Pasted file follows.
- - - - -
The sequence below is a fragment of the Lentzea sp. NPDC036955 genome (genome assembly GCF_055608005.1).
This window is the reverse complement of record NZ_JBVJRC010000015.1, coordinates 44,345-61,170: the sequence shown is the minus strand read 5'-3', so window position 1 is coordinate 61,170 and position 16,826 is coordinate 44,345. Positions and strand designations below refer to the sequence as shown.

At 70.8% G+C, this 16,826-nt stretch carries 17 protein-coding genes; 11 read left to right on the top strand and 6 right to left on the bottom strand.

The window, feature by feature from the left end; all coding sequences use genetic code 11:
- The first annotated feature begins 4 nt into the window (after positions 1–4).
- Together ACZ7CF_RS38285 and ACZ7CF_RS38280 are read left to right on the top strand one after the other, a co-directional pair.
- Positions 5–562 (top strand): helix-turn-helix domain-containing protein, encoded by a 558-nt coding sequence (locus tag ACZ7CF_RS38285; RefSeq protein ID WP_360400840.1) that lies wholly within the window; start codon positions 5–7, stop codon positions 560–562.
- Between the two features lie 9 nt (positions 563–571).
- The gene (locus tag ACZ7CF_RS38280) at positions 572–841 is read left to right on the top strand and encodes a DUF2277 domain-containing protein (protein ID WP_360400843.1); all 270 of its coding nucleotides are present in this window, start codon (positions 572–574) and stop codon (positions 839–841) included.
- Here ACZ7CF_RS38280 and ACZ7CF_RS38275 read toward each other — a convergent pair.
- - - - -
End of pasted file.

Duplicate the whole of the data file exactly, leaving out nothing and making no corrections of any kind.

The sequence below is a fragment of the Lentzea sp. NPDC036955 genome (genome assembly GCF_055608005.1).
This window is the reverse complement of record NZ_JBVJRC010000015.1, coordinates 44,345-61,170: the sequence shown is the minus strand read 5'-3', so window position 1 is coordinate 61,170 and position 16,826 is coordinate 44,345. Positions and strand designations below refer to the sequence as shown.

At 70.8% G+C, this 16,826-nt stretch carries 17 protein-coding genes; 11 read left to right on the top strand and 6 right to left on the bottom strand.

The window, feature by feature from the left end; all coding sequences use genetic code 11:
- The first annotated feature begins 4 nt into the window (after positions 1–4).
- Together ACZ7CF_RS38285 and ACZ7CF_RS38280 are read left to right on the top strand one after the other, a co-directional pair.
- Positions 5–562 (top strand): helix-turn-helix domain-containing protein, encoded by a 558-nt coding sequence (locus tag ACZ7CF_RS38285; RefSeq protein ID WP_360400840.1) that lies wholly within the window; start codon positions 5–7, stop codon positions 560–562.
- Between the two features lie 9 nt (positions 563–571).
- The gene (locus tag ACZ7CF_RS38280) at positions 572–841 is read left to right on the top strand and encodes a DUF2277 domain-containing protein (protein ID WP_360400843.1); all 270 of its coding nucleotides are present in this window, start codon (positions 572–574) and stop codon (positions 839–841) included.
- Here ACZ7CF_RS38280 and ACZ7CF_RS38275 read toward each other — a convergent pair.